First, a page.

Against the pitch-wide quality and oppression of the reigning world champions, there was only so much courage could accomplish as the Brave Blossoms were handed a 54-6 defeat against New Zealand on Saturday.
Japan may have come into this fixture with the hopes of staging 2013's biggest upset but were swiftly shown to be miles off the pace, for the large part struggling to get out of their own half.
Steve Hansen's side continued their unbeaten year with an eight-try routing of the Asian minnows, Charles Piutau being the only player managing to cross over the whitewash on two occasions.
Aside from the Blues-based winger, Richie McCaw, Sam Cane, Jeremy Thrush, Beauden Barrett, Ben Smith and Frank Halai also managed to grab a try each.
By all means, the result speaks well of the All Blacks' strength in attack, but even the infallible New Zealand were shown to be victims of profligacy at the Chichibunomiya Rugby Stadium.
In two previous World Cup meetings, New Zealand held an aggregate scoreline of 228-24 against the Cherry Blossoms, such was the gap between the two teams.
One might say this weekend's outcome shows growth on Japan's part, but it was also due to the raft of inexperienced New Zealanders that the visitors sometimes struggled to get into their usually synchronised stride.
Piutau in particular may have grabbed a hat-trick were it not for avoidable mistakes in the opponents' 22'.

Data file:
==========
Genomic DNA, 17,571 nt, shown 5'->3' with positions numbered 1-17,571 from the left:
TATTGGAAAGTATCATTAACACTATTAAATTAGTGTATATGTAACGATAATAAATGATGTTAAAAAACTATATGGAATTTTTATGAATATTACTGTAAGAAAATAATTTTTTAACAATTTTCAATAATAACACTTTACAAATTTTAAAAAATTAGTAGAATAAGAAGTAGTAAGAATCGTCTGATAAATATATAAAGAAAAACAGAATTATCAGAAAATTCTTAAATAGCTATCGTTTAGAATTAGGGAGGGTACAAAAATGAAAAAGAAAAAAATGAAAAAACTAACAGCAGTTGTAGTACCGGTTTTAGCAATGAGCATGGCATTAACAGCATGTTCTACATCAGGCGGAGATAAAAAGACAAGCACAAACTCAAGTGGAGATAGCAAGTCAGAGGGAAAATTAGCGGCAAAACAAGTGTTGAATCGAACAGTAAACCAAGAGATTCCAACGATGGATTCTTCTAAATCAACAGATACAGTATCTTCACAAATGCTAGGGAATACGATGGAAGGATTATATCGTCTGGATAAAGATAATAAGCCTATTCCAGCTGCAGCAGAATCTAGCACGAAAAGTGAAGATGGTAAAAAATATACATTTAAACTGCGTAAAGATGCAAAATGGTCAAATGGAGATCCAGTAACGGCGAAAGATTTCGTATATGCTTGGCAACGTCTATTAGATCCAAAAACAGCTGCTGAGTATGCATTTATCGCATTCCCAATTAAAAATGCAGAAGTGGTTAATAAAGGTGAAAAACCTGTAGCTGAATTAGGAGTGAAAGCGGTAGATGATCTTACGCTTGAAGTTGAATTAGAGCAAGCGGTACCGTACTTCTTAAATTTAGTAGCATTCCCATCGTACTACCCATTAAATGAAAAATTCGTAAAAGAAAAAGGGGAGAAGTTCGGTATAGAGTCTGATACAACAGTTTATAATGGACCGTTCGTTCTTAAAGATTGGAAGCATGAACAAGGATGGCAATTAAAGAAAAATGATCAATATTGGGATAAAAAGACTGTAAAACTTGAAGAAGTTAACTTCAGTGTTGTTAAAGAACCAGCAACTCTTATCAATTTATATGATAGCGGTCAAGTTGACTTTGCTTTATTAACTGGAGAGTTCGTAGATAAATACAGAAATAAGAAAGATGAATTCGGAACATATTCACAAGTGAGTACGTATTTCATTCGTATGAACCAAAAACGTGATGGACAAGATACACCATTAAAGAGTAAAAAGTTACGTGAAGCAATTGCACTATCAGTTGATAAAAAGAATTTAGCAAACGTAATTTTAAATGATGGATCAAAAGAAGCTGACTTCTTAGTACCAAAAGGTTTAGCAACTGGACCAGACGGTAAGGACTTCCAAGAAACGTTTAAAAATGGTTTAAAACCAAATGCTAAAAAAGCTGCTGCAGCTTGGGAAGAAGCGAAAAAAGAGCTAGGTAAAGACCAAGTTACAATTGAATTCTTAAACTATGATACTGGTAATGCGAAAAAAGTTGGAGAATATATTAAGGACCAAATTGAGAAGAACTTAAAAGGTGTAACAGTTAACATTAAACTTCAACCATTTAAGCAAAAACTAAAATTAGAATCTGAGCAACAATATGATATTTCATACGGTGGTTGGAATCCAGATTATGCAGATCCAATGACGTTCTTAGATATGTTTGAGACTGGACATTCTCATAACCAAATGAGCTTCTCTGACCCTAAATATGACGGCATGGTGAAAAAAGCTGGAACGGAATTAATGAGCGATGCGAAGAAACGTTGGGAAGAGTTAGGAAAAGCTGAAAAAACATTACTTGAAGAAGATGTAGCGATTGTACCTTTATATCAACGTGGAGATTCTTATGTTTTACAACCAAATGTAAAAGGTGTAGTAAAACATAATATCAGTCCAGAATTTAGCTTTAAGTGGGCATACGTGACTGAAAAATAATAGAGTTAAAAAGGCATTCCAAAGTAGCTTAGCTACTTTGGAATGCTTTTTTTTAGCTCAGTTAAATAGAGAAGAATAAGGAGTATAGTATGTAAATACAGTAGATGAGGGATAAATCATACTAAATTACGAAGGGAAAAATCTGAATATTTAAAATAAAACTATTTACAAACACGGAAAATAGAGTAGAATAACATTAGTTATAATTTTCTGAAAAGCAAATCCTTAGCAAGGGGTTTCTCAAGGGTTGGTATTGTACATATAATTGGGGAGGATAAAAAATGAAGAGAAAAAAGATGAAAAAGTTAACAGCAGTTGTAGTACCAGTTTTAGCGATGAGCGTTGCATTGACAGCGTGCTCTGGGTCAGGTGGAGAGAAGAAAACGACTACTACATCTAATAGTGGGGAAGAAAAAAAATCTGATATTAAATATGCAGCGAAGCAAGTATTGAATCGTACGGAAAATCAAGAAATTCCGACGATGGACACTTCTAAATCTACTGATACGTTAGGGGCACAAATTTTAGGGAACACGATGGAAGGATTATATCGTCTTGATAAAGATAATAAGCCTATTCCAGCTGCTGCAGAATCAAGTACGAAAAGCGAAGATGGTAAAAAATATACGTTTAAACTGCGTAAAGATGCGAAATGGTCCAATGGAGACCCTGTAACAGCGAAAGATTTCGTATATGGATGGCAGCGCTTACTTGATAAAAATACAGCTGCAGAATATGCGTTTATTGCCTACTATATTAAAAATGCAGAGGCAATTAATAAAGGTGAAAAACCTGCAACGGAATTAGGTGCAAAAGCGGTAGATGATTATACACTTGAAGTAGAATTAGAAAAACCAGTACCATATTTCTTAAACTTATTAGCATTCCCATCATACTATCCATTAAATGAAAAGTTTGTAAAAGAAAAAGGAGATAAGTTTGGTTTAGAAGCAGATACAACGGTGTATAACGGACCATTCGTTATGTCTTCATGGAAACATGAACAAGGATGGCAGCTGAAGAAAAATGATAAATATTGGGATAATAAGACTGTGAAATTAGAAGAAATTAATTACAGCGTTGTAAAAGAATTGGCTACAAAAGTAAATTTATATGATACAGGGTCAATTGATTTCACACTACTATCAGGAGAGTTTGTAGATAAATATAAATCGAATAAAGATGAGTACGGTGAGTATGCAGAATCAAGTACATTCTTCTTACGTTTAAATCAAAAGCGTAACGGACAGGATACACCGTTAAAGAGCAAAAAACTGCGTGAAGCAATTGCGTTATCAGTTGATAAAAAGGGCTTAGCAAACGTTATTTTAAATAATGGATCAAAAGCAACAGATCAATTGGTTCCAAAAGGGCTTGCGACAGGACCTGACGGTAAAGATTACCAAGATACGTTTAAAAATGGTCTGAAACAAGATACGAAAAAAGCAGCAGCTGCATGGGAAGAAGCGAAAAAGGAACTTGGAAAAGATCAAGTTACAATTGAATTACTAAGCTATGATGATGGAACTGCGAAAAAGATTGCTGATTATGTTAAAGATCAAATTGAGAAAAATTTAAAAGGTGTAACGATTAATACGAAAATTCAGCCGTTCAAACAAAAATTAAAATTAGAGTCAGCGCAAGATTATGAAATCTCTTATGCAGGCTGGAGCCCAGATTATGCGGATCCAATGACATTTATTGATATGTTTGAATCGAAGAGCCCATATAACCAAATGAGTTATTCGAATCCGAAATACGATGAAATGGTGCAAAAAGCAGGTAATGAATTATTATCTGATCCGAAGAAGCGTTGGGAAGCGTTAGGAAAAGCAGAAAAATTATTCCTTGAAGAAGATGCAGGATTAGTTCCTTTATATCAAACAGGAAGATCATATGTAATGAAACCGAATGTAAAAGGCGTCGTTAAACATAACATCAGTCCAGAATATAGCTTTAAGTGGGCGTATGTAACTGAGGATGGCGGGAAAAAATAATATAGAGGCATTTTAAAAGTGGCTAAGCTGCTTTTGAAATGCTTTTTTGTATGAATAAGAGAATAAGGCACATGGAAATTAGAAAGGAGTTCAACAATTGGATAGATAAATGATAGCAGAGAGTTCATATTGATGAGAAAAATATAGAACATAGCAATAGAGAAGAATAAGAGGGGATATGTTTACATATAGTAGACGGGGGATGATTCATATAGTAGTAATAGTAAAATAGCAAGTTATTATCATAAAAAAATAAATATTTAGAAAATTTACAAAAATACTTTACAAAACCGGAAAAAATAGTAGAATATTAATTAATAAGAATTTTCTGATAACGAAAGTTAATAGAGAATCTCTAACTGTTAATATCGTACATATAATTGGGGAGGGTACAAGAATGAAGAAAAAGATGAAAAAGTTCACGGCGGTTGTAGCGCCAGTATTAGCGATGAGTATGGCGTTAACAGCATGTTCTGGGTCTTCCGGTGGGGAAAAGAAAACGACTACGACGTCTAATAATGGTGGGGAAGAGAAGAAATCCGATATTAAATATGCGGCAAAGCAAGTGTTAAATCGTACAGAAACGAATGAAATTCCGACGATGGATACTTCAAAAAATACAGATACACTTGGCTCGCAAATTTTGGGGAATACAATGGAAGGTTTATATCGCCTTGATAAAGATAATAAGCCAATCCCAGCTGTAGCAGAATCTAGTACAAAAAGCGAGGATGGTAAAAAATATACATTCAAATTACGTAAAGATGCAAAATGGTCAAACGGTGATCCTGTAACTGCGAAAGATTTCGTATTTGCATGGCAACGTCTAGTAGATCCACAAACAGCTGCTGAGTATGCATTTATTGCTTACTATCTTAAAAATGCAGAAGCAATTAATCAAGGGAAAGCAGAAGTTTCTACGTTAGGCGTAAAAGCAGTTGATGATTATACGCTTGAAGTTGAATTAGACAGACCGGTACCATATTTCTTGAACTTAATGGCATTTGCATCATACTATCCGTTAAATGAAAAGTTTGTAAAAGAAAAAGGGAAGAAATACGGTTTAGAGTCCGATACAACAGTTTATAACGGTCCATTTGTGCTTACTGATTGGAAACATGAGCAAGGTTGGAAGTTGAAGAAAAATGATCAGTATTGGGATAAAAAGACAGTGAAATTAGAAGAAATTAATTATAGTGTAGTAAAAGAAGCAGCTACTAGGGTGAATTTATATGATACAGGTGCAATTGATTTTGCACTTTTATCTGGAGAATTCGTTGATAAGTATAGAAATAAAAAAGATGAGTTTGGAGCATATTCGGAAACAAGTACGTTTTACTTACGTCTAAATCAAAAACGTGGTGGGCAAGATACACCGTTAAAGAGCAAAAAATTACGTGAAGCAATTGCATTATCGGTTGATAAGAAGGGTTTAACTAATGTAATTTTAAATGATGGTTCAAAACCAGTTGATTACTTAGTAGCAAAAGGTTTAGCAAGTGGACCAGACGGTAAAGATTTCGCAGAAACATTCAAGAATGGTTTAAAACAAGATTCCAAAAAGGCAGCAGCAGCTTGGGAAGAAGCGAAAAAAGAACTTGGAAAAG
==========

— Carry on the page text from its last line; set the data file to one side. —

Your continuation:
One area where Japan showed that they were indeed more capable of competing on the All Blacks' level was at the scrum and lineout.
Despite boasting a significantly heavier pack, the All Blacks were sometimes made to look ordinary at the scrum and the hosts indicated that, with some practice, this could be an area in which they go on to thrive.
The same went for the lineout in periods, and Scott Wisemantel, stepping in for the ill Eddie Jones, will have been pleased with the level of competition his team showed in that part of the match particularly.
Carter Back With a Bang
Six weeks after suffering a trembling shoulder injury thanks to Bismarck du Plessis, Dan Carter made his return to the international frame against New Zealand and became the first player to kick 500 goals, not including drop goals.
Leading up to the game, it was clear his head was elsewhere, however:
In total, the All Blacks' long-standing No. 10 has now scored 253 conversions, five of which came this weekend, and another 250 penalties in his decade playing as a New Zealand international.
The next milestone in sight for the 97-times capped veteran is a century of Test appearances, firmly within his sights this November as long as injury can be staved off.
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